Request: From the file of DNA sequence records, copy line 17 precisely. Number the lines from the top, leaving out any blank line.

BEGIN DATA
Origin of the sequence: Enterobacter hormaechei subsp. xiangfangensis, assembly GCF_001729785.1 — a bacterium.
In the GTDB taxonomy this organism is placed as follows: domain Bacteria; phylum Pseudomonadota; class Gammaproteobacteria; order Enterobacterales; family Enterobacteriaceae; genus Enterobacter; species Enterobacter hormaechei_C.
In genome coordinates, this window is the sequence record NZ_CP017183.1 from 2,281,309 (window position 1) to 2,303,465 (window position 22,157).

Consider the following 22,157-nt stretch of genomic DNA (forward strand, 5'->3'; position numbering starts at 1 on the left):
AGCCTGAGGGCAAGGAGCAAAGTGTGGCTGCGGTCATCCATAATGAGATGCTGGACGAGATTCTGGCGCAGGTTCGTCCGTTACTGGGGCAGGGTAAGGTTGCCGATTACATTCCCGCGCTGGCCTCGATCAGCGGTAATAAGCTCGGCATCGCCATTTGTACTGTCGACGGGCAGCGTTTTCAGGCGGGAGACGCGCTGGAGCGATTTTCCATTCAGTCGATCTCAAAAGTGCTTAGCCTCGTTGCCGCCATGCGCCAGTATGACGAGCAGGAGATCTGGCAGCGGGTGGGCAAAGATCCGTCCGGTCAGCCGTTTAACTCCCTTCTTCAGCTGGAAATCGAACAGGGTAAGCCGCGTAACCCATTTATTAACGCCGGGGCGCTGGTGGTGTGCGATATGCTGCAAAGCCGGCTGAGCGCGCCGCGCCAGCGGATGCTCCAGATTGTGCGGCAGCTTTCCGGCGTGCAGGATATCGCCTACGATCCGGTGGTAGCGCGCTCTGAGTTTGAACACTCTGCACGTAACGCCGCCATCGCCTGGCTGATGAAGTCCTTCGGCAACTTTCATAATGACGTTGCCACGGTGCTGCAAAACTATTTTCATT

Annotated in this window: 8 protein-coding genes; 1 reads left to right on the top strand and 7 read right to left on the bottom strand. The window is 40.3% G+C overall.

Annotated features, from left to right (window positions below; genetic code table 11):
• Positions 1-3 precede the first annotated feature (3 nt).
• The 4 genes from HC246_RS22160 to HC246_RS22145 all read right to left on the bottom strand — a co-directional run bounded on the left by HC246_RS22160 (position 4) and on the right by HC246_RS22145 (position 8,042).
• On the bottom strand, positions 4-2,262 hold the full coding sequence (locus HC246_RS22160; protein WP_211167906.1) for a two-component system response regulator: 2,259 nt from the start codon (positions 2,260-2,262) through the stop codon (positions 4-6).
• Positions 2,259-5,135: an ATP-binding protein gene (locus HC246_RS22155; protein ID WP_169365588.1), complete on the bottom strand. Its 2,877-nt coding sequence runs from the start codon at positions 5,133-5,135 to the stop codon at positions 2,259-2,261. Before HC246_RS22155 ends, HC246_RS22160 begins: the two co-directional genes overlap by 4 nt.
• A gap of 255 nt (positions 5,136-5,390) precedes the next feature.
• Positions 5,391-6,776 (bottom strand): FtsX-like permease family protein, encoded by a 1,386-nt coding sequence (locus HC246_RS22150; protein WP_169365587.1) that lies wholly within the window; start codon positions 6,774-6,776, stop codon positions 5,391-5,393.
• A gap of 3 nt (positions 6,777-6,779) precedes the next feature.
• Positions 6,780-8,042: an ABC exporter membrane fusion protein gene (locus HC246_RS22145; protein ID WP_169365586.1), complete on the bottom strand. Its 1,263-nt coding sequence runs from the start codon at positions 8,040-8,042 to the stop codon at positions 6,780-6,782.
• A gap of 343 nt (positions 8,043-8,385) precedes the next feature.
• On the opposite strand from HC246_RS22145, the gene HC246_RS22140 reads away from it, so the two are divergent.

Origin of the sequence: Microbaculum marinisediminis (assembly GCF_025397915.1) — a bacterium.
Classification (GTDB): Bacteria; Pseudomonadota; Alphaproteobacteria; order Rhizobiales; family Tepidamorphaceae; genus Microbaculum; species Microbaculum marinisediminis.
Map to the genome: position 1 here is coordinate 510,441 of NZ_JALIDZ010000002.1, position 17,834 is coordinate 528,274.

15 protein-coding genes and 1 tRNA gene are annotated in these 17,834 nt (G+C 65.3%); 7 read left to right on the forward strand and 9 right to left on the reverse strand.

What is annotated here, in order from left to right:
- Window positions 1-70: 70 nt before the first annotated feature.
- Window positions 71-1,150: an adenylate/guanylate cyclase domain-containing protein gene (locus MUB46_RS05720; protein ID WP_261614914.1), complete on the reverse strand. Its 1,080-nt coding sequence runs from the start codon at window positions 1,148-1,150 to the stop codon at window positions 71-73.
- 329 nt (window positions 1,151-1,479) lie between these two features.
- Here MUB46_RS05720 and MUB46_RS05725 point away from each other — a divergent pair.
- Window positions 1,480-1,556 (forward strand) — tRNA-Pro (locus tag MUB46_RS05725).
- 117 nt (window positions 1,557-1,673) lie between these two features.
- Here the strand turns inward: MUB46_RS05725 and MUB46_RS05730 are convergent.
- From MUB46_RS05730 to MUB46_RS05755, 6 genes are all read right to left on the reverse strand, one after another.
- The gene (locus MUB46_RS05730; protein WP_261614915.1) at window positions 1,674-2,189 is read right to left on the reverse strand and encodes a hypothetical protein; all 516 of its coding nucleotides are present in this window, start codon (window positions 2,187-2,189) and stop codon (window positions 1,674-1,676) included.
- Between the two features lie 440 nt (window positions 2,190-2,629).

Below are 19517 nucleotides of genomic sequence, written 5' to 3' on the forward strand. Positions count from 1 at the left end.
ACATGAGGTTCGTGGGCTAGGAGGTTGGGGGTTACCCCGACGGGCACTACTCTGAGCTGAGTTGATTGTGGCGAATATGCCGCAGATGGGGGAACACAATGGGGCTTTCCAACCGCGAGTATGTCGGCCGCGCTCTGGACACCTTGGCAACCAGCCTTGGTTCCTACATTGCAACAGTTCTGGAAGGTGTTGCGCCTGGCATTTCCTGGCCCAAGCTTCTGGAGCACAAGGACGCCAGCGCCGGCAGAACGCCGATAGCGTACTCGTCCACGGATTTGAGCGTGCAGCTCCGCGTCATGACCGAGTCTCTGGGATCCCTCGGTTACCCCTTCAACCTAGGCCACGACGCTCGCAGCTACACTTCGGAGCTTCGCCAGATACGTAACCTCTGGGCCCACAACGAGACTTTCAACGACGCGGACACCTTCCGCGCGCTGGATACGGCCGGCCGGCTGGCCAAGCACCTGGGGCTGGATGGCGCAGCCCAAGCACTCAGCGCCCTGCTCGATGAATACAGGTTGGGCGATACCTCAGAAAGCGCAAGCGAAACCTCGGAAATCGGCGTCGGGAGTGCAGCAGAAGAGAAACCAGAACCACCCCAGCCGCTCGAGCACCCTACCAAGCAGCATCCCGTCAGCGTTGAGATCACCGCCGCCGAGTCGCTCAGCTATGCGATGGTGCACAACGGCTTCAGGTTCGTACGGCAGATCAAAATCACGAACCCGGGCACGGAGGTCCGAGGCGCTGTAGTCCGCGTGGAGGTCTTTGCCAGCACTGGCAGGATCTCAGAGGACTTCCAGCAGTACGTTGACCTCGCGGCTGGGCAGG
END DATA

• On the opposite strand from HC246_RS22145, the gene HC246_RS22140 reads away from it, so the two are divergent.